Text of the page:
Eneanya: And I'll actually just chime in on--to jump on Jenny's point that it's like almost gaslighting, right? That you're calling how we're feeling emotional responses. I've heard anecdotal. How you feel is anec-- we all have anecdotes, but it's not science. And I think all of us that have given talks have seen multiple talks from the people in this group. We keep quoting this same study about implicit bias among these UVA students that showed that implicit bias led to--or false biological beliefs about Black patients led to rating them as having less pain and then effecting their treatments for their recommendations to treat pain. We keep quoting that one study because that's what we have, right, in that we don't have that robust body of literature because that's not where the funding is going, right. That's not where the journals are looking to publish. I think it's quote-unquote weak for whatever reason and so that's--it's almost like gaslighting like. Oh, I get it. It's hurtful. I mean it must be hard for you to think about this. So this is actually really affecting patient lives. I have kidney disease in my family. This is extremely personal for me. I've had family members affected by this cut point. And so this is not anecdotal, and I think it's something that we need to seriously, seriously consider and take... and hold the medical and scientific communities accountable for making this stop, yesterday.
Williams: These are such incredible points...And I feel like a lot of us, in this call and probably just listening to this podcast, can relate to someone telling them that they were appealing to moral ground and just not really sticking to the science. And we all know medicine's a very objective field. So that's such an insult to hear from someone that you're not sticking to the science. And exactly your point, Dr Eneanya, it does feel like gaslighting. And both of you, Dr Eneanya and Dr Tsai, pointed out so many ways in which incorporating race, in our research and in our clinical practice, have been harmful to our patients, objectively. And so from this it makes it-- one think, we should just abolish race altogether. I'm curious to know from both of you. Do we think that the abolition of race is best for the greater good in terms of health equity and in eliminating health disparities? There's just this whole conversation about abolition versus reform broadly, but including in race and medical practice. So, Dr Eneanya, I'll start with you.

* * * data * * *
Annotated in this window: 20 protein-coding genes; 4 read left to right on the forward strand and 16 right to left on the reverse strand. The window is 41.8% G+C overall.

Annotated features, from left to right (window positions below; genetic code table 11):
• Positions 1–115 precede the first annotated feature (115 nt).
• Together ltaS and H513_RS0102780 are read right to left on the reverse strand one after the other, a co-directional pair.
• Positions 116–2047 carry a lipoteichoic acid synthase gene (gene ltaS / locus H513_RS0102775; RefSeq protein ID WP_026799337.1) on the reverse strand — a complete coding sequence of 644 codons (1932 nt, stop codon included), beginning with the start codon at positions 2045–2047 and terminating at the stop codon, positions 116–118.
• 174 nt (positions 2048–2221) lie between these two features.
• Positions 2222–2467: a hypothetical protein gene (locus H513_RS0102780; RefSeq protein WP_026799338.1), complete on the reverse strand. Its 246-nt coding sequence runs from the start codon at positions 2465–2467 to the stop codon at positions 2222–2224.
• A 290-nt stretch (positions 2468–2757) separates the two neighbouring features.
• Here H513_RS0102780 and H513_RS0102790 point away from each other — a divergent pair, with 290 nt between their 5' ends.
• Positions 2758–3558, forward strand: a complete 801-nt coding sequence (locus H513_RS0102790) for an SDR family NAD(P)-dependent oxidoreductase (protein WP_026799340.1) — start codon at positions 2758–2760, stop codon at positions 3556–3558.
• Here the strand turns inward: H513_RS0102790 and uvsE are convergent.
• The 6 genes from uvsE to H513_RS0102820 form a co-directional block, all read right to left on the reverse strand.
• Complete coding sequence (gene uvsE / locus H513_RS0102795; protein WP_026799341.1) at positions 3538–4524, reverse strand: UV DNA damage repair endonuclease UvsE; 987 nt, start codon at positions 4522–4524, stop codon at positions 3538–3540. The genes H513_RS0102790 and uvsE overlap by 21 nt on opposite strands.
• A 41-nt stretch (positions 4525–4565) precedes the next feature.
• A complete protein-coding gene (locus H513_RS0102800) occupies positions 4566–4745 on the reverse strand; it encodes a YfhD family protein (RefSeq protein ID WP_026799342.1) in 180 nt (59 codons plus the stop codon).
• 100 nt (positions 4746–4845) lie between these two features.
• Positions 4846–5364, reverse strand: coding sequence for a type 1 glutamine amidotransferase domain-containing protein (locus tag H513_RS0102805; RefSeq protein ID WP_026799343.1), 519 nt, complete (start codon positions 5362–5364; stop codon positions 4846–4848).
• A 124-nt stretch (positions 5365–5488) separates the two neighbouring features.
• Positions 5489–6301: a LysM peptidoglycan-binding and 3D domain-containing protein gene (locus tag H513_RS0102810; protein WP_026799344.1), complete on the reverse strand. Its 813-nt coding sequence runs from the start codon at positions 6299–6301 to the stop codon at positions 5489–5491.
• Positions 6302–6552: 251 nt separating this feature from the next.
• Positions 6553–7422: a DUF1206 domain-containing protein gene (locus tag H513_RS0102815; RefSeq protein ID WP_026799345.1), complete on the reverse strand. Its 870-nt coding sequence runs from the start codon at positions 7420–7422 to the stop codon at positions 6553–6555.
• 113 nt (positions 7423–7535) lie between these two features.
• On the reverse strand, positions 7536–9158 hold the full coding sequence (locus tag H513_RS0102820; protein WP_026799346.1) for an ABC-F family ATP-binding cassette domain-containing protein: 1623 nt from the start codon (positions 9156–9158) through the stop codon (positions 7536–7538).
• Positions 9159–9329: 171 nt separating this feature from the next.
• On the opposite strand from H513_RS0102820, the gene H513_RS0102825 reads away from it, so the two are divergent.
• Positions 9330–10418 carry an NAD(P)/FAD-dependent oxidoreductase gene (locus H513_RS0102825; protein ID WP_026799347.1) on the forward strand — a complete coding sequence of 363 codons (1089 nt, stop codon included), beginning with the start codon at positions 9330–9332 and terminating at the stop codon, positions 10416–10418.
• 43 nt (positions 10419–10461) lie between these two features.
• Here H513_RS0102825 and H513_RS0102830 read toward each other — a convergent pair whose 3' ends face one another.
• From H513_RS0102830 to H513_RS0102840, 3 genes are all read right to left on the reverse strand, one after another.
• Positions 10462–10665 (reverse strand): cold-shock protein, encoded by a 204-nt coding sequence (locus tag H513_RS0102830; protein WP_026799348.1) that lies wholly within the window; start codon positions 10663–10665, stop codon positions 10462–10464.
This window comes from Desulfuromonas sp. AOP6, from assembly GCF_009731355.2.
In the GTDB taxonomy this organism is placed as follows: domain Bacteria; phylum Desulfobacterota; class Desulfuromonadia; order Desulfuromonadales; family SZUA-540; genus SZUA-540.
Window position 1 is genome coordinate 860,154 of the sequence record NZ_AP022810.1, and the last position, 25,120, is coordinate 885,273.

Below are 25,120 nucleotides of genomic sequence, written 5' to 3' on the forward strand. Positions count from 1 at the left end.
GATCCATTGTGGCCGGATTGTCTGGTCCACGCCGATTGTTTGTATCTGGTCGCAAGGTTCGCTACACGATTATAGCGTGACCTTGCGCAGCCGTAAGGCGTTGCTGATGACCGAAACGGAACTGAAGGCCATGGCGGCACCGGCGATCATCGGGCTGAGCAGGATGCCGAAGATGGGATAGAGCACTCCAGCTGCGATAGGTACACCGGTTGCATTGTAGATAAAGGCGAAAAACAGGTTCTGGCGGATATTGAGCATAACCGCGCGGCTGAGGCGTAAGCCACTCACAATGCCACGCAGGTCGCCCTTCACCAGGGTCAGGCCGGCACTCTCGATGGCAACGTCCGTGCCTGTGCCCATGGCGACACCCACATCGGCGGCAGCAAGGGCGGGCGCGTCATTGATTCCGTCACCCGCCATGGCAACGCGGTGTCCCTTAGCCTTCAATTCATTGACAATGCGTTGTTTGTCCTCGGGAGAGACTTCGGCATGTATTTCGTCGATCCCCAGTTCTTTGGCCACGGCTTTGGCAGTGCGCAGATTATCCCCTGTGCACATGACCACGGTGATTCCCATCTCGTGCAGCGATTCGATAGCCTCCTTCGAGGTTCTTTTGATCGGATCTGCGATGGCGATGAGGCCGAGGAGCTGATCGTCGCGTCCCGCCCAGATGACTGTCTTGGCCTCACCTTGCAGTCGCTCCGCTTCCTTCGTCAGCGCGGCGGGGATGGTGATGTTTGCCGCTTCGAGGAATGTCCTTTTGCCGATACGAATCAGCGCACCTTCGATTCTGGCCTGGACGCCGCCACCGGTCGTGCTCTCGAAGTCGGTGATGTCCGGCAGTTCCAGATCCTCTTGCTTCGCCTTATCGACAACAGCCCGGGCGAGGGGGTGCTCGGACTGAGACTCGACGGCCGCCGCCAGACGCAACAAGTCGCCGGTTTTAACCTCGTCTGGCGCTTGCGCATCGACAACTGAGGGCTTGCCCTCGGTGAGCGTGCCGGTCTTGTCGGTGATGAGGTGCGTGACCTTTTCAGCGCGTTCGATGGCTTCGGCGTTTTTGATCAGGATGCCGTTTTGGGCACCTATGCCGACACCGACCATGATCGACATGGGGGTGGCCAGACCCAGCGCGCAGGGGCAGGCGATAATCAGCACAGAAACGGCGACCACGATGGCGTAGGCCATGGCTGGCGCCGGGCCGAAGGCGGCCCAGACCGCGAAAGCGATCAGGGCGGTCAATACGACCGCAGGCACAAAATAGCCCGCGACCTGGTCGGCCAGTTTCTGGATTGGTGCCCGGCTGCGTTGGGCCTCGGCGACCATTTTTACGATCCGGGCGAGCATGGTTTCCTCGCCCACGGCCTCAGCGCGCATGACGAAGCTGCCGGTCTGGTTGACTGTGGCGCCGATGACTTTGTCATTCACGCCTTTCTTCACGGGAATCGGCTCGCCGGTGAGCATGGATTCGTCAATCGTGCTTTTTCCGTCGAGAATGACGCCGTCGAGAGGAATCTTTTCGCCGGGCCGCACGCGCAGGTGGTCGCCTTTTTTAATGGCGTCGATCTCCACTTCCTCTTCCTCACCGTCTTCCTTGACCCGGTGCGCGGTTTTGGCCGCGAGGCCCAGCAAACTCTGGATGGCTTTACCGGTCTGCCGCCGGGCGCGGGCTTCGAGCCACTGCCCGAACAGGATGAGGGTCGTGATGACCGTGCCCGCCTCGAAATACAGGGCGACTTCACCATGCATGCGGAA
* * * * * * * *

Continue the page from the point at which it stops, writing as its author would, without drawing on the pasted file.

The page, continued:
Eneanya: I mean, I absolutely think that it's now race is so muddled with the direct effects of structural racism, of individual racism that we need to continue using it in science. I think the operative word is how we use it, right? And being mindful from the very design of your research study, or the very approach that you're using on the clinical wards, or how your teaching, is how you are using that.
So I know Dr Tsai just wrote this beautiful piece about racial conscious medicine and to stop actually using someone's race in that first one-liner clinical presentation that we all do on the wards like 41-year-old, something-something, male or female has to stop putting race into there because you're actually already introducing bias in the very first few seconds of the clinical presentation and so same thing goes for science. When you're actually doing your statistical regression model thinking about why you would put race into it and if you do, how are you going to and then interpret and discuss your findings in a scientifically responsible way? I think we still need it, absolutely, but we 100% need to stop completing it with biological differences.